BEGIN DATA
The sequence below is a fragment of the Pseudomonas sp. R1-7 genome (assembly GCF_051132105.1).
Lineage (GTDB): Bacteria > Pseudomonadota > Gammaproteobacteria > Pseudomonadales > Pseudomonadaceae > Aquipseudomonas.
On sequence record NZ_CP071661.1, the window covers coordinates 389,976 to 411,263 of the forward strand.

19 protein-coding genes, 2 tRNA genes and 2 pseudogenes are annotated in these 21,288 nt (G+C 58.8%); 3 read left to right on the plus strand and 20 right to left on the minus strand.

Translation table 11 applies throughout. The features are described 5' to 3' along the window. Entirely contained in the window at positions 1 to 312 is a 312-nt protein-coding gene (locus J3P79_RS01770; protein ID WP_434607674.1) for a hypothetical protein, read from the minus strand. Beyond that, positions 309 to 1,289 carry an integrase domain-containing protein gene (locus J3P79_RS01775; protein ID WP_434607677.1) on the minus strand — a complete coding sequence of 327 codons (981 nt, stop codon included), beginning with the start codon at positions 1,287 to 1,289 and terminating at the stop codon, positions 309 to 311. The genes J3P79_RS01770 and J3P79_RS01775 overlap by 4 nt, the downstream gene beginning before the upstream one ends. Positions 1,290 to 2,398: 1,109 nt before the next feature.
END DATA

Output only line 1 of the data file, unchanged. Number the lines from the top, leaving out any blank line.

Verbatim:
The sequence below is a fragment of the Pseudomonas sp. R1-7 genome (assembly GCF_051132105.1).